It’s a useful tip for newcomers, and definitely a skill that seasoned Arduino users should have under their belts as well.
[Ben Krasnow] is working on a project that uses an extremely expensive specialty mirror. He needed to cut curves into it, taking care not to chip or shatter the material. He’s found a reliable way of doing this with a CNC mill and is sharing his methods.
The material he’s working with is a cold mirror; it reflects visible light while allowing infrared light to pass through. He had to custom order it, breakage is not acceptable. [Ben] explains that the biggest risk when milling glass is the clamping method used. He built his own jig and uses shims, rather than clamps, to secure the material along the X and Y axes. It is held down on the Z axis using a bar of acrylic spanning from one side to the other with rubber feet on the bottom.
A diamond burr cutter does the work, spinning at 3000 RPM. [Ben] recommends moving the head at the slowest rate possible in order to give the cutter time to do its work. And of course the material needs to be kept cool by pumping cutting fluid across it. As he shows in the video after the break, what you get is a piece of glass that comes out with clean and smooth edges.
In case we’ve sparked your curiosity, this mirror will be used during an MRI scan. The patient looks at a monitor reflected in the mirror at a 45 degree angle. At the same time, an infrared camera records the patient from the other side of the mirror to monitor where they are looking.
Continue reading “Milling curves into mirrors and glass”
Would you throw this camera around on pavement and trust that it wouldn’t get broken? We have a hard time believing it too, but that’s exactly what happens in the video after the break. The colorful add-ons are pieces of Sugru creatively positioned to help protect the camera. From what we’ve seen this adds quite a bit of shock absorption, letting the normally delicate hardware bounce and roll. After all, the stuff is made from Silicone.
It doesn’t look like the protection is meant to be removed from the camera, although we have seen Sugru used for that in the past so this method may be adaptable. A mistake was made during the project which prevented to battery compartment from being opened but it turns out you can peel the stuff of the camera later on, so this isn’t a completely permanent transformation.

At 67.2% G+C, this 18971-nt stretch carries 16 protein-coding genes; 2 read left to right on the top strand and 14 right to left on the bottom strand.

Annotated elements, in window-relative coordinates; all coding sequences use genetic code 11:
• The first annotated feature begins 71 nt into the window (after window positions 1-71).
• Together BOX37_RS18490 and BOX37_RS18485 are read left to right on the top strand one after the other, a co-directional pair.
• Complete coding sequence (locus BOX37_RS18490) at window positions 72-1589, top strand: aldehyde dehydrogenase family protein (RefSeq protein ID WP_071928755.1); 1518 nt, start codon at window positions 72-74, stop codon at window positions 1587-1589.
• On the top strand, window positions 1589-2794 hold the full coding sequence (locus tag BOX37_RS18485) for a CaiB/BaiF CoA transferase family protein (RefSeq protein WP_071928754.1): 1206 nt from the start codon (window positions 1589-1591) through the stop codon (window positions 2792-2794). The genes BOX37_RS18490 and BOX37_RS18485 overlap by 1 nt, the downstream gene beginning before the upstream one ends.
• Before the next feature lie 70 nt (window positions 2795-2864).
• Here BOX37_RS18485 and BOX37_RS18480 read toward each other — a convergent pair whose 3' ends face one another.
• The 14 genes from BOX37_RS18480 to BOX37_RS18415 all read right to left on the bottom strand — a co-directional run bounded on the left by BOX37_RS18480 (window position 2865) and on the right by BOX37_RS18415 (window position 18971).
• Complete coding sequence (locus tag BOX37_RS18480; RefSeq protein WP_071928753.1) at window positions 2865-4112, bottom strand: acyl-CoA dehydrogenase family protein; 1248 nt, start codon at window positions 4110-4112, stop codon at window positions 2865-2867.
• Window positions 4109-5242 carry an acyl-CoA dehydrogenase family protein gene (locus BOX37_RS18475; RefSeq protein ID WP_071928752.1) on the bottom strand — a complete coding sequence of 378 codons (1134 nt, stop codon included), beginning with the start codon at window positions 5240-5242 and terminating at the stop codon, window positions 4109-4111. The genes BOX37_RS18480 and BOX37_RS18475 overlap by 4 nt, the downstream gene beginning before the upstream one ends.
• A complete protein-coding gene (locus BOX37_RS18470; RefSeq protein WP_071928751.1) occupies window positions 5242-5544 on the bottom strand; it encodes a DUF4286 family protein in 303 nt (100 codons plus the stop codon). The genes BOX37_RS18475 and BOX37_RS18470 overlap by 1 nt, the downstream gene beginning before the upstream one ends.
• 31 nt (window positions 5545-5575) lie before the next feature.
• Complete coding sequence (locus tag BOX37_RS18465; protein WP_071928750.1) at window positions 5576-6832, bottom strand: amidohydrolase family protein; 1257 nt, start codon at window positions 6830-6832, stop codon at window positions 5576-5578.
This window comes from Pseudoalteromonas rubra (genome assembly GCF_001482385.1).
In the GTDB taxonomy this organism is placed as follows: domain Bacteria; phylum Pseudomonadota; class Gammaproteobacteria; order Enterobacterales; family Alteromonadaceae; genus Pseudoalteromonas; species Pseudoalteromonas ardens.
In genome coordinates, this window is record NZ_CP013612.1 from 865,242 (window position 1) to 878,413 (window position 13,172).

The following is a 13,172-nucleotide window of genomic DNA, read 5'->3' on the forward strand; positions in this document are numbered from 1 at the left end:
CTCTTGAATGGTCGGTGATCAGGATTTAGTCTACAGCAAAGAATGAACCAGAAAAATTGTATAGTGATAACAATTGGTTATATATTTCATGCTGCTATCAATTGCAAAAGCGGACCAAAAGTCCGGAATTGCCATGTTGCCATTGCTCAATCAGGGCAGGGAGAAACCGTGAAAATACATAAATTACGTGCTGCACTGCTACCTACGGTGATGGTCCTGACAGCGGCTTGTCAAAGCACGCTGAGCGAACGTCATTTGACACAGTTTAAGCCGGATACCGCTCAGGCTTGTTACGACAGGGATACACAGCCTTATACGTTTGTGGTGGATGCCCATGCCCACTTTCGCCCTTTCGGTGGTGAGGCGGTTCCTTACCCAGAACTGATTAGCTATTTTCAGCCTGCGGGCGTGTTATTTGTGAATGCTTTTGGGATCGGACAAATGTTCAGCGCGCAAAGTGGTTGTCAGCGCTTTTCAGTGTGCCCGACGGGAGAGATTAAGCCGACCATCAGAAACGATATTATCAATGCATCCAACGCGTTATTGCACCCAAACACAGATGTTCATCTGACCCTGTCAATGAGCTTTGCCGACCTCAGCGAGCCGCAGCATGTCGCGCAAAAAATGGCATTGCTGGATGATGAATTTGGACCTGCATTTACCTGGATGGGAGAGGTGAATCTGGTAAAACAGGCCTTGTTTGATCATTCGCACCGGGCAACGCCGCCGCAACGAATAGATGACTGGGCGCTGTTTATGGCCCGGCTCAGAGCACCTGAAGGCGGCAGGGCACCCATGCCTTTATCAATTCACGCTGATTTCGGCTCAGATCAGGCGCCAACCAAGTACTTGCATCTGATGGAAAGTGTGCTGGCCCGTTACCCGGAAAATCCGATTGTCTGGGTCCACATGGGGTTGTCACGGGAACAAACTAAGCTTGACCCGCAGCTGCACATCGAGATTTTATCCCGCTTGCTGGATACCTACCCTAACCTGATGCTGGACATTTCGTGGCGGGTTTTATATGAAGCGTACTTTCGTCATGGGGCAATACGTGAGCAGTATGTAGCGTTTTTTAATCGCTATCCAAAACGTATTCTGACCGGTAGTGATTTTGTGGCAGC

We’d wager the camera component to be most concerned with is the LCD screen. We’ve got one that cracked without any plausible cause to point to. But if you’re just reinforcing the device to hand to your kids, who cares if the LCD doesn’t work? It kind of makes it like a film camera again if you have to take all the pictures and then wait to use a computer to “develop them”.
Don’t forget, if you don’t have Sugru on hand you can try mixing your own.
Continue reading “Go ahead, let the kids play with your digital camera… after some additions”
There’s something calming about looking up into the night sky and seeing an array of shining stars off in the distance. [Marou] is a big fan of stargazing, but sometimes conditions are not optimal, so he decided to bring the stars inside.
His idea was to build a ceiling lamp that didn’t bask the room with light, but rather one that reproduced the peaceful twinkle of the night sky. He covered a wooden table with dark fabric and drilled a ton of tiny holes into the surface. He fitted the holes in the table with two big bundles of optical fibers since one bundle couldn’t quite cover the entire thing.
To light the cables, he built a pair of 4-LED illuminators, which contain red, blue, green, and white LEDs. Each light source is controlled via an Arduino which takes its direction from [Marou’s] infrared remote.
While the idea isn’t new, the implementation is pretty cool. At first we were expecting a small lamp, but anchoring an entire table to the ceiling as a light panel is definitely something we hadn’t seen before.
If you want to build something similar in your own living room, [Marou’s] Arduino code is free for the taking.